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HMB200H1 (140)
Lecture

# Motor Learning- October 1st.docx

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Department
Human Biology
Course
HMB200H1
Professor
Luc Tremblay
Semester
Winter

Description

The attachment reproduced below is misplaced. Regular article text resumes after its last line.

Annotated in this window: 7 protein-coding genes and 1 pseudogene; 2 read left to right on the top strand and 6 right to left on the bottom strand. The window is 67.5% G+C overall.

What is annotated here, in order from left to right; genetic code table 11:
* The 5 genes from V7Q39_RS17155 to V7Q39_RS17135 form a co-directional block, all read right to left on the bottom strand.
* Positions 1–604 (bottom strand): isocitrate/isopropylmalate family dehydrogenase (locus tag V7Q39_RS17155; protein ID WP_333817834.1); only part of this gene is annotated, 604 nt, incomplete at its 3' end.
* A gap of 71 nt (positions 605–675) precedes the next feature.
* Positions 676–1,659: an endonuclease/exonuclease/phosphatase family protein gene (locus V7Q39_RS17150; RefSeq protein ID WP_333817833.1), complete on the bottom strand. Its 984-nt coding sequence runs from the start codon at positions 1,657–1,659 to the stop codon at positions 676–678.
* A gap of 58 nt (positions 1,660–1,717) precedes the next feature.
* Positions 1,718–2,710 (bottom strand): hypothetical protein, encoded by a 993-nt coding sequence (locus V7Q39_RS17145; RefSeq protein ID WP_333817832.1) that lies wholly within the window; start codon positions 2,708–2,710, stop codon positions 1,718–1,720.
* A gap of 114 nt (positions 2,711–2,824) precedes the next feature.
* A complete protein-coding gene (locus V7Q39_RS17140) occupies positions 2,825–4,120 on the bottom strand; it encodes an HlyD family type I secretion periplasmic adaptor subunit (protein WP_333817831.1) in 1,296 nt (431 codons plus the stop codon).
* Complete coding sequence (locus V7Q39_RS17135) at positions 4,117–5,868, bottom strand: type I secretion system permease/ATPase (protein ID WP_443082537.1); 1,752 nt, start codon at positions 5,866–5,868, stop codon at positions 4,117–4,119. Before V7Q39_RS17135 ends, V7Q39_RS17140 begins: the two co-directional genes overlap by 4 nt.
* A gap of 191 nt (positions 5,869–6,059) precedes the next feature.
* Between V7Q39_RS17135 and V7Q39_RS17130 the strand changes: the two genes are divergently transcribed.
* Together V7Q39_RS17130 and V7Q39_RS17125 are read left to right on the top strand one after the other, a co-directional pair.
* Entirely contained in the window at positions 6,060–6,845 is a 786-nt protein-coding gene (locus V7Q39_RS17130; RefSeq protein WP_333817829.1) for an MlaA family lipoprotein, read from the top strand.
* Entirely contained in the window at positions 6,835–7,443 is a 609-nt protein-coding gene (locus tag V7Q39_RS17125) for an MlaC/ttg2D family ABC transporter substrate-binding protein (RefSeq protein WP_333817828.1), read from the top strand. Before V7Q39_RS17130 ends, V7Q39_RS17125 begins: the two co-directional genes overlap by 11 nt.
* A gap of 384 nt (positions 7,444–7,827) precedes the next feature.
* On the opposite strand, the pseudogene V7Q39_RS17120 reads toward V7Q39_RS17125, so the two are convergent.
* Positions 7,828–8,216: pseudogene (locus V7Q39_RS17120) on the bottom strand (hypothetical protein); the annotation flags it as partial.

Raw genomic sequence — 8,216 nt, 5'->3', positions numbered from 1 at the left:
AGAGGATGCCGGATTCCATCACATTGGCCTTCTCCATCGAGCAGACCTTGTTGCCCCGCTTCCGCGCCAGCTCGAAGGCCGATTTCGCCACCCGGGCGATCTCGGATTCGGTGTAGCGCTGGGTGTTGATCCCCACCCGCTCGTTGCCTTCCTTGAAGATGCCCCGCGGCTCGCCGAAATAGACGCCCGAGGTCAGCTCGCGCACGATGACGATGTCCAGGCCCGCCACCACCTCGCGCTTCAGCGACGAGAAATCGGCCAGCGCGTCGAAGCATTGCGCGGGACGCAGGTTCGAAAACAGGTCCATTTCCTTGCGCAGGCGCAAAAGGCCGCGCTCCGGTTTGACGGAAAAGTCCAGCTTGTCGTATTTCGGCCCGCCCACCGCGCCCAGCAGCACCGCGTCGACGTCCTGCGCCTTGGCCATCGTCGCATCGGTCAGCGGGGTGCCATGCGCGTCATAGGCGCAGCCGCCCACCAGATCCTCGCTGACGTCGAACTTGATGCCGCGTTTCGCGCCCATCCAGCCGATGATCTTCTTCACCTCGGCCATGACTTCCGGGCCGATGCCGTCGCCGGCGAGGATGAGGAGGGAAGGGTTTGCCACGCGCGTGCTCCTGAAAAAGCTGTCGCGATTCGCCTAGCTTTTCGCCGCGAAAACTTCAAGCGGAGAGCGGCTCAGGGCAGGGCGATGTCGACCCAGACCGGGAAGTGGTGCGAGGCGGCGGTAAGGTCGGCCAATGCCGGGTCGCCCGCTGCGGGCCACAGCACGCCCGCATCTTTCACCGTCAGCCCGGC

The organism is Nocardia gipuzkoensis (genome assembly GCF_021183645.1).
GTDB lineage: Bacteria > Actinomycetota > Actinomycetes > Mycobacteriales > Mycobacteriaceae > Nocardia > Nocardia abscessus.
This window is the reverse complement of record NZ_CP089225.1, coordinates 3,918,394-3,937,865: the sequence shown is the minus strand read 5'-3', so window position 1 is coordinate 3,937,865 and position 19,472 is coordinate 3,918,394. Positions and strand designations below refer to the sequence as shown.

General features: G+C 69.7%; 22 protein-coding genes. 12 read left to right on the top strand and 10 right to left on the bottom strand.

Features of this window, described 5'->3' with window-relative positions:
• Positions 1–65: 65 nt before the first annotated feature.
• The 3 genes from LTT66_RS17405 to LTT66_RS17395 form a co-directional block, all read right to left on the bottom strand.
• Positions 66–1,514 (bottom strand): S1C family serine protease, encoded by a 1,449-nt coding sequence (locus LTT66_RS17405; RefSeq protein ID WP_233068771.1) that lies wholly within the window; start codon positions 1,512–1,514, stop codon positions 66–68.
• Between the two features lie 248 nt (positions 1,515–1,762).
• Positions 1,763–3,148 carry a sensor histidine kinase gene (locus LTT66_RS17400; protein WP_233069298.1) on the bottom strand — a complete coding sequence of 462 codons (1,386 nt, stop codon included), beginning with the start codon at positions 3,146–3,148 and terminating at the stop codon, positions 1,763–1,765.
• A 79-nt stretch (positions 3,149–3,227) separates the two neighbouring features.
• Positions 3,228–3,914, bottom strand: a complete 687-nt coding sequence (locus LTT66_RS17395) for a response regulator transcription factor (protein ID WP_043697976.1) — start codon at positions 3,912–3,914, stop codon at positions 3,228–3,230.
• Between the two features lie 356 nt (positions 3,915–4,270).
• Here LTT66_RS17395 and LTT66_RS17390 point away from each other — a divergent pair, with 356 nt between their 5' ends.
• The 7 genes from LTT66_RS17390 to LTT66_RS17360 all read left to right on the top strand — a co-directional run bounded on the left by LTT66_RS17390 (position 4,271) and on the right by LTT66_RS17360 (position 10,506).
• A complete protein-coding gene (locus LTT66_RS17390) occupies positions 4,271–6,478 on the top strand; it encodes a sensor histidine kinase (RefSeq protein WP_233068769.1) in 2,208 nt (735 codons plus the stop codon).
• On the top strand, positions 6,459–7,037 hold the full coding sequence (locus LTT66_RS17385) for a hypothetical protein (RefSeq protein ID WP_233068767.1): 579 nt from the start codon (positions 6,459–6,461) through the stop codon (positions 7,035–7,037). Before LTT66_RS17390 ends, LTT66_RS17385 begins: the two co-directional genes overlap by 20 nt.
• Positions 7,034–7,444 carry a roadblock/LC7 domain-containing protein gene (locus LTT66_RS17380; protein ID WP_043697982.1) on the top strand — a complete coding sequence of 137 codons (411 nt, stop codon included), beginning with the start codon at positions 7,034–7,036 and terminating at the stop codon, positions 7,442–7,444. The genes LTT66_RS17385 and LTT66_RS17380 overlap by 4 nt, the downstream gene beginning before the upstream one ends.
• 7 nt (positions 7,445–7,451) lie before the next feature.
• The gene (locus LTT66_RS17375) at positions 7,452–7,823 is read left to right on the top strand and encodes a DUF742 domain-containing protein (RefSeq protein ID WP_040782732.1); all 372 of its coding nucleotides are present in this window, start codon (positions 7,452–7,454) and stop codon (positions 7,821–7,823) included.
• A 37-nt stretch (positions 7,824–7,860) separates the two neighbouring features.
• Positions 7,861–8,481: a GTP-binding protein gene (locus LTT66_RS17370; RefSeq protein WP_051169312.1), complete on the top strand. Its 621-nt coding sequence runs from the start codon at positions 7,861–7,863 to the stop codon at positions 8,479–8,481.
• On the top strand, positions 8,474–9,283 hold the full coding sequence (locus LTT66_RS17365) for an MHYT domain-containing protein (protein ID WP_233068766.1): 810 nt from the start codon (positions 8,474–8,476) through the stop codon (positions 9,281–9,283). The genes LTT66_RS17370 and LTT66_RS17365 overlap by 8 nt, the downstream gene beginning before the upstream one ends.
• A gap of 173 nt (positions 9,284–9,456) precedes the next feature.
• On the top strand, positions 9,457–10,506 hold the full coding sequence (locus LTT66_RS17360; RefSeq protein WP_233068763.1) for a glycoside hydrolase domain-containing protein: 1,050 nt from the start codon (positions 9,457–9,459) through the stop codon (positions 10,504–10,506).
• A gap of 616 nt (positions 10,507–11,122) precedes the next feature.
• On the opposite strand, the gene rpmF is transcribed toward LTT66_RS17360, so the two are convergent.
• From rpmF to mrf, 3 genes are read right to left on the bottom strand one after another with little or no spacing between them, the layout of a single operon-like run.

Motor Learning- October 1 st Midterm 11:30-1:30 Content: - Chapters 1-4 (Readings and Lectures) - Labs 1 and 2 Format: - All multiple choice o Calculated multiple choice (calculations)  CE, VE, etc. o Identify missing items in model or figure  Newell’s model o Fill in the blank All motor classification schemes (Gross-Fine) are continuous (not universal, objective, arbitrary, or valid) All motor skills are acquired: FALSE. (reflexes) LABORATORY 2 Which of the following statistical variables is best associated with Variable Error? Standard Deviation By comparing the CE, AE, and ACE for both aces, what condition is necessary for all three measures to be the same? All shots directed in the same positive quadrant or side of the grid. Absolute error is the closest value to standard deviation. Considering the performance on each axis, do you think you need to work more on aiming direction or amplitude? Why? - Largest VE Error - Endpoint distribution more difficult to adjust Identify three (3) practical situations in which you could use these measures to quantify performance and three (3) situations where such measures are not practical. - Example: Swimming  Difficult to establish desired angle and real error - Establish discrete moments in trajectory where you want to assess variable error and constant error. - Easier for a discrete skill than a continuous skill to calculate Chapter 4 Movement Production and Motor Programs - Most applicable model is Motor Programs. Rationale - Separate motor plans? 1) Storage - Attempting to throw a ball at 5 m  prepare series of muscle contractions. o Adams (1971)  suggested that one must put together a motor plan o Do you need to store a motor program for every distance that you must throw? o All the motor programs would have to be stored in the hippocampus! How do we store it all? 2) Novelty - How do we generate new actions? Schmidt’s Theory (1975) - Generalized Motor Program (GMP) o Shared by each class of movement o Store a single GMP and use for all distance that you can throw, etc. o Set of parameters specified prior to each trial (ex. Force and Angle) - Schmidt published a theory (figure) o Initial conditions + desired outcome  will pick up desired GMP  put in right specifications (what angle? What force?)  This creates unique motor program. o Motor program limbs (giving proprioceptive feedback)  environment (exteroception; do I see the ball going where I want it to go?)  Were the proprioceptive and exteroceptive feedback the same as the desired outcome?  EXP PFB (proprioceptive feedback) and EXP EFB (exteroceptive feedback)  FEEDBACK = LEARNING (can use both PFB and EFB) o Pulling the right GMP for the initial conditions is easy. What is more difficult is parameterizing the GMP! Review of Schmidt’s Theory Initial conditions, desired outcome Selection of motor schema (GMP) Execution of motor program Limbs are moving (produce PFB) Environment reacts (EFB) We measure the outcome (** IT IS NOT ONLY OPEN LOOP. There are some closed-loop processes. BUT, the theory is not 100% established at this point in re
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